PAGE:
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Slate - A playground for ideas

March 16, 20244 minutes readidea tools projects

You can try Slate at try-slate.com. I have also recorded a short demo that you can watch on Loom.

I have pondered over the idea of visual programming and enriched code execution environments for quite some time. My previous project unipipe, played with the idea of block-based visual programming in the browser. I experimented a lot with JavaScript execution and providing ready-made blocks that could be plugged into an existing flow. With an increased interest in large language models, I was tempted to extend this idea to include a LLM-based block in the environment that could take in an input and apply a prompt over the input data.

And I did implement that, it looked something like this. The custom script block contains a script that takes in a prompt and runs it by calling an OpenAI API, and the resultant output is displayed in a HTML block.

Well, the idea of block-based programming is a great programming challenge but it has a very limited usability scope. This paradigm shines bright for use cases like graphics programming and popular tools like Blender and vvvv use visual block-based models to allow creating re-usable, modular transformations. Daily programming though seems restricted in this format - the need to visual create logic isn't very appealing and can slow down the process.

While block-based programming does not have several use cases, a modified, restricted version is extremely popular. I'm talking about code notebooks such as Jupyter Notebooks and ObservableHQ notebooks. These are similar to block-based programming but restrict flow creation to a single dimension, i.e. each block can only have a single successor. This restriction works really well because for use cases like data visualisation and transformation you generally work in steps, modifying and visualising your data each time.

Notebooks are also a great combination of code and runtime - i.e. more feature-rich than just a file and more portable than an IDE-based project. For use cases that fit into this category, a notebook works really well.

An idea recently struck me and I wanted to try it out. LLMs today are great with dealing with data and understanding natural instructions. What if I could combine them in a code notebook? A notebook where you can code as well as write LLM prompts that operate on the same set of data - a seamless transition between regular coding and natural language instructions. Code when you want the power of text-based code, offload it to LLMs when you don't feel like it! I hacked a quick prototype, I call it Slate.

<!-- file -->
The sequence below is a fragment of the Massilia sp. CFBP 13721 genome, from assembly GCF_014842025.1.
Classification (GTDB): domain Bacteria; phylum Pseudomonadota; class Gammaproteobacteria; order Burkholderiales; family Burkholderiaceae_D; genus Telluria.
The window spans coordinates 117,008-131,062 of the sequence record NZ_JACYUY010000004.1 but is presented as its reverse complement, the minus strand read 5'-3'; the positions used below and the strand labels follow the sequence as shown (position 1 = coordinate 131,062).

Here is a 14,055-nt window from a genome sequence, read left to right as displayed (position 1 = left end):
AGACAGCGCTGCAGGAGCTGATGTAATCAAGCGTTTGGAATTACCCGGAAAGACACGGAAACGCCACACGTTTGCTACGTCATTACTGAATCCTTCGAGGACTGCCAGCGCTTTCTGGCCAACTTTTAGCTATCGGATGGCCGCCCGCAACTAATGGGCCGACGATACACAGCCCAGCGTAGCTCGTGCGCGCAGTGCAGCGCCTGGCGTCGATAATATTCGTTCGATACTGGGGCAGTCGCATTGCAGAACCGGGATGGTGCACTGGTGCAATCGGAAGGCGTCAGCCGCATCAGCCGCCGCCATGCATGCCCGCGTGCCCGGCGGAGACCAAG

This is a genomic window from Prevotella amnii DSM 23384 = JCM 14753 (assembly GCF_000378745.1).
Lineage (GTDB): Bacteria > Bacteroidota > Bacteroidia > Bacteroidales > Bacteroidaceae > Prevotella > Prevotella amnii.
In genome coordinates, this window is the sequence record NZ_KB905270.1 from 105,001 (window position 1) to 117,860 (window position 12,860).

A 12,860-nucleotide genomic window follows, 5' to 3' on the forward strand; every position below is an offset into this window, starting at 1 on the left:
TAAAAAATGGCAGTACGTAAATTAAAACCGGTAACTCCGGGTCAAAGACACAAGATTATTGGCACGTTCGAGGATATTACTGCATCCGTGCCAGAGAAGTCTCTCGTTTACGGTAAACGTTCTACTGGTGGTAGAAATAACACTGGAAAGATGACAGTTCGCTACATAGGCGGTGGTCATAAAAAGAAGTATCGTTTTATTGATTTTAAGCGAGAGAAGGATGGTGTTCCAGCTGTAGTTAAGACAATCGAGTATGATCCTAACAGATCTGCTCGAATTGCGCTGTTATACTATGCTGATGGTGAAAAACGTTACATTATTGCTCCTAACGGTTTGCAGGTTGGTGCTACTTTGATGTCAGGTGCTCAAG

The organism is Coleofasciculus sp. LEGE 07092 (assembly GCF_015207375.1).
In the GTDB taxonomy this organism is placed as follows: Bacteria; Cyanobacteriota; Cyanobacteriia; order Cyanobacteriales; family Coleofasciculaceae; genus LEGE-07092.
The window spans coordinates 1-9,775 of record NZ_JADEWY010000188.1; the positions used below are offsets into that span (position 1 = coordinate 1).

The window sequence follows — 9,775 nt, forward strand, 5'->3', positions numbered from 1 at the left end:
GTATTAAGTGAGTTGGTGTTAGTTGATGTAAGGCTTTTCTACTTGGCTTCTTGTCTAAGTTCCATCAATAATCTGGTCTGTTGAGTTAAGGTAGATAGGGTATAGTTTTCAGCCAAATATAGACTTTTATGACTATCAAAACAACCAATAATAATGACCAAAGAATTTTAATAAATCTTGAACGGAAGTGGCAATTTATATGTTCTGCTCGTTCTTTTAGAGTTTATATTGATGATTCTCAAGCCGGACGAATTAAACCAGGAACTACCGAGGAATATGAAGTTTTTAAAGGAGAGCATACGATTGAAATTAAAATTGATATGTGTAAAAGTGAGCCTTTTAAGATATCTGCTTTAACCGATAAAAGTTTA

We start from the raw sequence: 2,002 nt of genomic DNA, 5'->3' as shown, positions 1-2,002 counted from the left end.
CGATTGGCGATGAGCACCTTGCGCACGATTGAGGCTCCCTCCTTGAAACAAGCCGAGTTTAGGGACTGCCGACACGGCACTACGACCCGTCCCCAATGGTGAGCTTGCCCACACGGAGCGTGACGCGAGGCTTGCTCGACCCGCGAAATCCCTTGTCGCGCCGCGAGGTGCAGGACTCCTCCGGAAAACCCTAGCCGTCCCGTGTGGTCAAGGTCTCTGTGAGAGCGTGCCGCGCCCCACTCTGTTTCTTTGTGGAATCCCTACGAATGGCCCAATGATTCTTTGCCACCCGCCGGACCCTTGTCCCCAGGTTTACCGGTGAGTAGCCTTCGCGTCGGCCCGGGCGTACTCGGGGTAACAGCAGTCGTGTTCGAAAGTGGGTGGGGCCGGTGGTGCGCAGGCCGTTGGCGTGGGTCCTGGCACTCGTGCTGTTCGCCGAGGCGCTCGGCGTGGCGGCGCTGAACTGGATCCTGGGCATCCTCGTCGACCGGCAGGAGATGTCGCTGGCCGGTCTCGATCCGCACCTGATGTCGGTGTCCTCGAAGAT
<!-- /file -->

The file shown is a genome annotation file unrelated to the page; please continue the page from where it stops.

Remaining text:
Slate provides you a notebook environment where you can write code and LLM prompts while working with a dataset. Instead of writing complex visualisation code, you can write natural language prompts to specify how you want your data visualised or transformed. Slate uses a charting library underneath to create charts for you in combination with OpenAI's LLM models.


Visualisation isn't the only thing you'd want to offload to LLMs. Sometimes simple or complex data transformations are tiring to write - why not ask an LLM to do it? Slate's prompt blocks seamlessly integrate with rest of the notebook and operate within the context.

To use Slate, head to https://try-slate.com and start creating. Slate uses OpenAI APIs to execute prompt blocks and asks for an API key when you begin. Everything is local to your browser and the notebook can also be exported as a file, which can later be imported to continue your work. To save on prompt execution costs, Slate uses a meta-technique in case of array-like datasets to apply transformations and hence can be considered to be constantly (O(1)) related to the size of your data.

Current set of features include:

  • Code, Prompt, HTML and Dataset (CSV & JSON) blocks
  • Run a notebook with any combination of available blocks
  • Download a notebook as a file
  • Load a notebook from a file

Give it a try and send in your feedback in the comments below or to my email.

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© Mohit Karekar • karekar.mohit@gmail.com